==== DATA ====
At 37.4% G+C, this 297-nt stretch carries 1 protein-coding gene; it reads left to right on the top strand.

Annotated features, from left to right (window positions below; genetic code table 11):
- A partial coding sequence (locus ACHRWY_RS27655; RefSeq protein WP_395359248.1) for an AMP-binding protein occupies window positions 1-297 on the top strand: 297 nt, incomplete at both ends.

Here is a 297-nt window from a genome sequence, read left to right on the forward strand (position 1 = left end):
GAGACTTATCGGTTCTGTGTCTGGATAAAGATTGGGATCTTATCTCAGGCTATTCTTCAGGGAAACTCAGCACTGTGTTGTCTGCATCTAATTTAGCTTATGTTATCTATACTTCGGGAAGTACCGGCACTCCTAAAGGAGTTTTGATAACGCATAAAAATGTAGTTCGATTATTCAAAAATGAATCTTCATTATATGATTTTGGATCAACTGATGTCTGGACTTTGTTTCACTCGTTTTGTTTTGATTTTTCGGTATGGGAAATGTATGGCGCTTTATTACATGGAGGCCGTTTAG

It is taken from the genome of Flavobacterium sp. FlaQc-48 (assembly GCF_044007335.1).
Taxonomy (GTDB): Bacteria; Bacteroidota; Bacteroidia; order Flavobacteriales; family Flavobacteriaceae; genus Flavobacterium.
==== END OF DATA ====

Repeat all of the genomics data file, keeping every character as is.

At 37.4% G+C, this 297-nt stretch carries 1 protein-coding gene; it reads left to right on the top strand.

Annotated features, from left to right (window positions below; genetic code table 11):
- A partial coding sequence (locus ACHRWY_RS27655; RefSeq protein WP_395359248.1) for an AMP-binding protein occupies window positions 1-297 on the top strand: 297 nt, incomplete at both ends.

Here is a 297-nt window from a genome sequence, read left to right on the forward strand (position 1 = left end):
GAGACTTATCGGTTCTGTGTCTGGATAAAGATTGGGATCTTATCTCAGGCTATTCTTCAGGGAAACTCAGCACTGTGTTGTCTGCATCTAATTTAGCTTATGTTATCTATACTTCGGGAAGTACCGGCACTCCTAAAGGAGTTTTGATAACGCATAAAAATGTAGTTCGATTATTCAAAAATGAATCTTCATTATATGATTTTGGATCAACTGATGTCTGGACTTTGTTTCACTCGTTTTGTTTTGATTTTTCGGTATGGGAAATGTATGGCGCTTTATTACATGGAGGCCGTTTAG

It is taken from the genome of Flavobacterium sp. FlaQc-48 (assembly GCF_044007335.1).
Taxonomy (GTDB): Bacteria; Bacteroidota; Bacteroidia; order Flavobacteriales; family Flavobacteriaceae; genus Flavobacterium.